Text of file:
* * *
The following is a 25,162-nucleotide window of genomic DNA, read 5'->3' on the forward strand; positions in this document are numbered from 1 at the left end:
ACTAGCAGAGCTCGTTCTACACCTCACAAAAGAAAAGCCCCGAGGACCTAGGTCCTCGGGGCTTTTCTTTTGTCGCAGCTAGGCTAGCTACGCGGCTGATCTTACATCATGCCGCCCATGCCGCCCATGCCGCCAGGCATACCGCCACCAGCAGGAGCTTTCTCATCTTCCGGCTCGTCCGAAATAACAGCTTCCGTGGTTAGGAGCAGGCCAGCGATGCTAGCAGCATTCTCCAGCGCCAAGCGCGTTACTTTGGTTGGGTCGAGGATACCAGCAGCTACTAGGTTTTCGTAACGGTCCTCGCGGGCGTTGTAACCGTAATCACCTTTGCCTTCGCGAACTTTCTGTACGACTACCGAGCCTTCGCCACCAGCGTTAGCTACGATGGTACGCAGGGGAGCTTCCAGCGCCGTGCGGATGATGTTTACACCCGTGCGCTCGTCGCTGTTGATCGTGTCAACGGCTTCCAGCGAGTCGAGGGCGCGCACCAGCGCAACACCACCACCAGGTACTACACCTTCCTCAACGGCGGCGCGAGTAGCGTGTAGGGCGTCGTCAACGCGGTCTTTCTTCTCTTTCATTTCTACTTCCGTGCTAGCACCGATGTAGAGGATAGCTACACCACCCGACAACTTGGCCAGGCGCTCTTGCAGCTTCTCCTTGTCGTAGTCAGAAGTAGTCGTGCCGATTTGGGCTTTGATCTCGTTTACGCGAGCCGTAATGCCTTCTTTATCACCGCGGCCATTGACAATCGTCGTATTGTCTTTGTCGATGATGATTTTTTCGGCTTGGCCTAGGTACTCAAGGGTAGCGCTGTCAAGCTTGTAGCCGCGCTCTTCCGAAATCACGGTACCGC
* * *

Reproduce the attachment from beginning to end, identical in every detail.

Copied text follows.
The following is a 25,162-nucleotide window of genomic DNA, read 5'->3' on the forward strand; positions in this document are numbered from 1 at the left end:
ACTAGCAGAGCTCGTTCTACACCTCACAAAAGAAAAGCCCCGAGGACCTAGGTCCTCGGGGCTTTTCTTTTGTCGCAGCTAGGCTAGCTACGCGGCTGATCTTACATCATGCCGCCCATGCCGCCCATGCCGCCAGGCATACCGCCACCAGCAGGAGCTTTCTCATCTTCCGGCTCGTCCGAAATAACAGCTTCCGTGGTTAGGAGCAGGCCAGCGATGCTAGCAGCATTCTCCAGCGCCAAGCGCGTTACTTTGGTTGGGTCGAGGATACCAGCAGCTACTAGGTTTTCGTAACGGTCCTCGCGGGCGTTGTAACCGTAATCACCTTTGCCTTCGCGAACTTTCTGTACGACTACCGAGCCTTCGCCACCAGCGTTAGCTACGATGGTACGCAGGGGAGCTTCCAGCGCCGTGCGGATGATGTTTACACCCGTGCGCTCGTCGCTGTTGATCGTGTCAACGGCTTCCAGCGAGTCGAGGGCGCGCACCAGCGCAACACCACCACCAGGTACTACACCTTCCTCAACGGCGGCGCGAGTAGCGTGTAGGGCGTCGTCAACGCGGTCTTTCTTCTCTTTCATTTCTACTTCCGTGCTAGCACCGATGTAGAGGATAGCTACACCACCCGACAACTTGGCCAGGCGCTCTTGCAGCTTCTCCTTGTCGTAGTCAGAAGTAGTCGTGCCGATTTGGGCTTTGATCTCGTTTACGCGAGCCGTAATGCCTTCTTTATCACCGCGGCCATTGACAATCGTCGTATTGTCTTTGTCGATGATGATTTTTTCGGCTTGGCCTAGGTACTCAAGGGTAGCGCTGTCAAGCTTGTAGCCGCGCTCTTCCGAAATCACGGTACCGC